"The president's proposal is not a plan, it's not a solution," he said.
There is increasing concern about a Dec. 31 deadline to stop the expiration of Bush-era tax cuts and the start of across-the-board spending cuts that are the result of Washington's failure to complete a deficit-reduction deal last year. Even if an agreement can be reached, the halting pace of negotiations is jeopardizing chances that it could be written into proper legislative form and passed through both House and Senate before the new Congress convenes on Jan. 3.
Both sides accuse the other of slow-walking the talks. Democrats say Boehner is unwilling to crack on the key issue of raising tax rates on family income over $250,000 because he's afraid of a revolt on his right flank and from younger, ambitious members of his leadership team.
"I do have an increasing concern that the speaker ... is trying to string this out until Jan. 3 because that's when he would be re-elected as speaker," said Rep. Chris Van Hollen of Maryland, top Democrat on the House Budget Committee. "And I think he's nervous that if he can't get a majority of his House Republican members to support a reasonable agreement that that could put his speakership election in jeopardy. And so that might cause him to try and string these talks" along.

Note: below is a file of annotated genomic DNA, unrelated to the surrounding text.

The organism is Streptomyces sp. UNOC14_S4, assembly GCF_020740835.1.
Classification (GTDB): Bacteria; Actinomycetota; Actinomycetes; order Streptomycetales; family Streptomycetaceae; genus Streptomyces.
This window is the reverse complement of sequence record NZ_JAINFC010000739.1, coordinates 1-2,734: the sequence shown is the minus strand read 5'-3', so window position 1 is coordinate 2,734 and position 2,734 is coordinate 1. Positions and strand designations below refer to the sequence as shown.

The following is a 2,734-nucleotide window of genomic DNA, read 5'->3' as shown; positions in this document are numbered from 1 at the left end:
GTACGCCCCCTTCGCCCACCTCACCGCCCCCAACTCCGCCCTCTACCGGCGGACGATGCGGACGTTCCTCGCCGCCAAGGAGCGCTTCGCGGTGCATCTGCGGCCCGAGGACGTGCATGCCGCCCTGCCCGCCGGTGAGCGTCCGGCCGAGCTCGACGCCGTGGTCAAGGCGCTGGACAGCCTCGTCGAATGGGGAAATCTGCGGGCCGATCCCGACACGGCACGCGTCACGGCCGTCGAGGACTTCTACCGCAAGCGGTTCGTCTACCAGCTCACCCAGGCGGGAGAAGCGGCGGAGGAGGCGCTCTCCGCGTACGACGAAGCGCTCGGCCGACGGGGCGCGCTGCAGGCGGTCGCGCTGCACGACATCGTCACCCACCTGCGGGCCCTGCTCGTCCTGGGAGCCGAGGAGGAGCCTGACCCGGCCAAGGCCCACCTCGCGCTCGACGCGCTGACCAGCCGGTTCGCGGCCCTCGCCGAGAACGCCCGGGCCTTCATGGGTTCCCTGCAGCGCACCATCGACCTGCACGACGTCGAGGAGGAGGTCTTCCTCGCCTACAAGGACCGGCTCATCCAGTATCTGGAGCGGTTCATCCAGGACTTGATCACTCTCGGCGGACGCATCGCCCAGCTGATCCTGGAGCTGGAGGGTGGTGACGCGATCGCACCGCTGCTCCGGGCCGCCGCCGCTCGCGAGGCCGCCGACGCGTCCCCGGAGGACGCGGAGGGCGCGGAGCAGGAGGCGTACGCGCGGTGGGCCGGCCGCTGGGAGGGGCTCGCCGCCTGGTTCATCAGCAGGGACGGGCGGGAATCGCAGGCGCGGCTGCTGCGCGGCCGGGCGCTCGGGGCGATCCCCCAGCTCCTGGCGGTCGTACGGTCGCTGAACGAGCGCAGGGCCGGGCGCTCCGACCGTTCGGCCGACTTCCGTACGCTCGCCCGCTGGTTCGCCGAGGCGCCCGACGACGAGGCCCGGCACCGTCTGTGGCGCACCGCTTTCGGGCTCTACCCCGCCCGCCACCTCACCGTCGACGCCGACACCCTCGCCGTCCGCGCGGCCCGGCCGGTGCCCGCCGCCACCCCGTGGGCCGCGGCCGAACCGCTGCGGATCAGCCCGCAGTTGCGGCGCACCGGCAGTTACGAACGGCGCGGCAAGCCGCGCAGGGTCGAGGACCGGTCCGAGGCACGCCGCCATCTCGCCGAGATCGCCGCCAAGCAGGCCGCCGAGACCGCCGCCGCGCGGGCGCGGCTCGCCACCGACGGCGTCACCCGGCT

Republicans say it's Democrats who are dragging out the talks.
"In the past 48 hours, the president has not been negotiating in good faith in my opinion," said Rep. Pat Tiberi, R-Ohio, who said he was increasingly pessimistic that a deal could be reached.
"I believe we can get to a point on revenues that we can get something done, but the problem is the White House and the president refuse to get serious about spending," House Majority Leader Eric Cantor, R-Va., said.
While Republicans are flummoxed on taxes, liberal Democrats are trying to pull Obama in the opposite direction on Medicare and Social Security. Eighteen months ago, Obama had all but agreed to an increase in the Medicare retirement age and a less generous inflation adjustment for calculating Social Security COLAs.
Now, House Minority Leader Nancy Pelosi is warning against raising the Medicare eligibility age, saying such a move wouldn't contribute much savings toward an agreement in the short term.
Democrats are also pushing back against a GOP plan to reduce Social Security cost-of-living adjustments, another step back from where Obama and Boehner were just 18 months ago.
"Quite frankly, Social Security is off the table," Rep. Joe Crowley, D-N.Y., said.
The backtracking has Republicans fuming that Obama campaigned on a "balanced" fiscal solution but now is unwilling to pair tax increases with politically painful cuts to Medicare and other popular programs.